So Young, So Bad (Vorhaus) (as Dr. Jason); Last of the Buccaneers (Landers) (as Jean Lafitte); Dans la vie tout s'arrange (Cravenne); Pardon My French ( The Lady from Boston ) (Vorhaus—English version of Dans la vie tout s'arrange ) (as Paul Rencourt)
Thief of Damascus (Jason) (as Abu Andar); Stolen Face (Fisher) (as Dr. Philip Ritter); There Is No Escape (Fisher)
Mantrap ( Man in Hiding ; Woman in Hiding ) (Fisher) (as Hugo Bishop); Siren of Bagdad (Quine) (as Kazah)
Kabarett ( Dieses Leid bliebt bei dir ) (Forst); Deep in My Heart (Donen) (as Florenz Ziegfeld); Pirates of Tripoli (Feist) (as Edri-Al-Gadrian)
Meet Me in Las Vegas ( Viva Las Vegas! ) (Rowland) (as Maria's manager)
Ten Thousand Bedrooms (Thorpe) (as Anton)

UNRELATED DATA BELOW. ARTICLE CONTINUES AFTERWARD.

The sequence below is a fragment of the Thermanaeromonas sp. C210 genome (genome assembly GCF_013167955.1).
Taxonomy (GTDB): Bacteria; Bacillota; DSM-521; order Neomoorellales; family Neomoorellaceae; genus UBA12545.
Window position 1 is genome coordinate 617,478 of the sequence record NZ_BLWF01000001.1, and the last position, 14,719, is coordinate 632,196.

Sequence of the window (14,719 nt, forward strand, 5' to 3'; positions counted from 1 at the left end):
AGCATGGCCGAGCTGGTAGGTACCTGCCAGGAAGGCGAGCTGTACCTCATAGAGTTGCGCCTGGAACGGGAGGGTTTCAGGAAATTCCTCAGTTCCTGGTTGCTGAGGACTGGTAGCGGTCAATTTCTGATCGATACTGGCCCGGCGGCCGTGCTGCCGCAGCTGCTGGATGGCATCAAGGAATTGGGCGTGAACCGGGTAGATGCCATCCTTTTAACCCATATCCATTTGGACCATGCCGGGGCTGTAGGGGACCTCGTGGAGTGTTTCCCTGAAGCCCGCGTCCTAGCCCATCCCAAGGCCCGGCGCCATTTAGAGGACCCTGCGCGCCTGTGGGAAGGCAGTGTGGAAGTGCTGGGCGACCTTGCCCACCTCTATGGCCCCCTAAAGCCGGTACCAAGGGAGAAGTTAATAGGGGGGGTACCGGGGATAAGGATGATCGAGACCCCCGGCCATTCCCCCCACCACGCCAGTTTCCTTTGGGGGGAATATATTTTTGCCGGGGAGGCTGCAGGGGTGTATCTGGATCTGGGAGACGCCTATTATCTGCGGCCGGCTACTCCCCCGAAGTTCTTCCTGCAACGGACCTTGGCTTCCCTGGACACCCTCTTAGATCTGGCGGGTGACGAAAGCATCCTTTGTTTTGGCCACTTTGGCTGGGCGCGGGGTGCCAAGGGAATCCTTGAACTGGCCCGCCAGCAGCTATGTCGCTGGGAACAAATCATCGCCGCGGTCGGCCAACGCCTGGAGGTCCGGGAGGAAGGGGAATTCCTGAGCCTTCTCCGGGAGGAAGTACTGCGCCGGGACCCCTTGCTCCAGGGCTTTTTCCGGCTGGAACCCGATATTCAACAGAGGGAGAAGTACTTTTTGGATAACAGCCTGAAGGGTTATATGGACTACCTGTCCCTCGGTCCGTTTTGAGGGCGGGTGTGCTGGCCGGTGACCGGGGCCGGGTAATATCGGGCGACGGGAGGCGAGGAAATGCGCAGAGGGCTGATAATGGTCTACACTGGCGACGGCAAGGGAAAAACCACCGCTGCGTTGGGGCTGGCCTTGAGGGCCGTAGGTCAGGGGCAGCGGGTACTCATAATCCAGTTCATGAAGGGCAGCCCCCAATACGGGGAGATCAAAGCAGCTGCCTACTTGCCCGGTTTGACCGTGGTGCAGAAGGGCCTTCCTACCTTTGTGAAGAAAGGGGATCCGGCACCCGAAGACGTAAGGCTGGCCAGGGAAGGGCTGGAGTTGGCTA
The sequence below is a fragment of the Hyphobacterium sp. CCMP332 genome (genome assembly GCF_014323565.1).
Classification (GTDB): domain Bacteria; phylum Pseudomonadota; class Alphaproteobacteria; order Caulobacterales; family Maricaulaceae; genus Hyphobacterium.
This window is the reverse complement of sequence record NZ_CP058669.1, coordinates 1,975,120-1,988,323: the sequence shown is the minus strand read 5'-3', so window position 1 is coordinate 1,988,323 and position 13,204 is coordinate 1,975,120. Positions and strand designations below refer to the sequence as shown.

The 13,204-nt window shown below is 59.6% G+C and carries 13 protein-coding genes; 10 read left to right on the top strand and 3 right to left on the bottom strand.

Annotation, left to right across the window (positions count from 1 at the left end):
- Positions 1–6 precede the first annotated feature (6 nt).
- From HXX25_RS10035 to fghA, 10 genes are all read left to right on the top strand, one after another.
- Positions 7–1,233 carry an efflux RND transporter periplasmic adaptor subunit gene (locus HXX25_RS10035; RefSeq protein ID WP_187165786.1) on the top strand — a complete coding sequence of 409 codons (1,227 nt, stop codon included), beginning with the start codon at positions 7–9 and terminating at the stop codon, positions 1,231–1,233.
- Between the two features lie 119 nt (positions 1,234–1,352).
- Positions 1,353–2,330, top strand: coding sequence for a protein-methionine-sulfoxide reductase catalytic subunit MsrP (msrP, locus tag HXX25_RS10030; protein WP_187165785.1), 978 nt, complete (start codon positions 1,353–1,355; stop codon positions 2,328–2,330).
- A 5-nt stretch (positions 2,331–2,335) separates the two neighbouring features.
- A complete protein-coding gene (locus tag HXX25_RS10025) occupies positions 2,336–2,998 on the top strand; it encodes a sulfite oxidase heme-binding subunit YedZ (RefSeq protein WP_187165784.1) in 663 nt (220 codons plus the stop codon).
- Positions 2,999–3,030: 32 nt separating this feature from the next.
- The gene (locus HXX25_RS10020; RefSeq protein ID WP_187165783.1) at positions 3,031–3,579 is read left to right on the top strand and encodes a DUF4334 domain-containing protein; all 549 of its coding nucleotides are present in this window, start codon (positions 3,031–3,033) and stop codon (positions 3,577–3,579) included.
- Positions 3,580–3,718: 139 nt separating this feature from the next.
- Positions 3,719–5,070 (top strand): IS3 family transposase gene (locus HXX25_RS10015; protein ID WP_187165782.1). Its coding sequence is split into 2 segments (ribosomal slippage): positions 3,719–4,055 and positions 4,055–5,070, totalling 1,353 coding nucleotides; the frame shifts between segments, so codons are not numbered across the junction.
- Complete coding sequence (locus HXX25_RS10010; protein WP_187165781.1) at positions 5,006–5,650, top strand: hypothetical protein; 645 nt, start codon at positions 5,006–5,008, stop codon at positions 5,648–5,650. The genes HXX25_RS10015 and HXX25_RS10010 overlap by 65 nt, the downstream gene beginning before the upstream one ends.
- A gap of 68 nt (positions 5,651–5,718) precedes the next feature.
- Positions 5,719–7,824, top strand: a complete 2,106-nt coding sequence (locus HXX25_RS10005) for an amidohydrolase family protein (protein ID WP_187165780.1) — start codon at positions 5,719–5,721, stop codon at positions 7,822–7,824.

Holiday for Lovers (Levin) (as Eduardo Barroso); Never So Few (John Sturges) (as Nikko Regas)
The Four Horsemen of the Apocalypse (Minnelli) (as Etienne Laurier)
Operation Crossbow (Anderson) (as General Zeimann)
Peking Remembered (Butler) (as narrator)
The Madwoman of Chaillot (Forbes) (as the General)
The Failing of Raymond (Sagal—for TV)
Death among Friends ( Mrs. R.—Death among Friends ) (Wendkos—for TV)
Exorcist II: The Heretic (Boorman) (as the Cardinal)
Hollow Triumph (Sekely—for TV)
For Men Only ( The Tall Lie ) (+ pr, ro as Dr. Stephen Brice)
A Woman's Devotion ( War Shock ; Battleshock ) (+ ro as Capt. Henrique Monteros)
Girls on the Loose ; Live Fast, Die Young
Dead Ringer ( Dead Image ); Ballad in Blue ( Blues for Lovers ) (+ co-story)
Ladies Man: An Autobiography , with Julius Fast, New York, 1984.
Current Biography 1943 , New York, 1943.
Classic Images (Indiana, Pennsylvania), March and April 1983.
Obituary, in New York Times , 3 April 1992.
Obituary, in Variety (New York), 6 April 1992.
Obituary, in Classic Images (Muscatine), May 1992.
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Paul Henreid knew how to play the continental gentleman, a debonair character who could display bravery and patriotism with quiet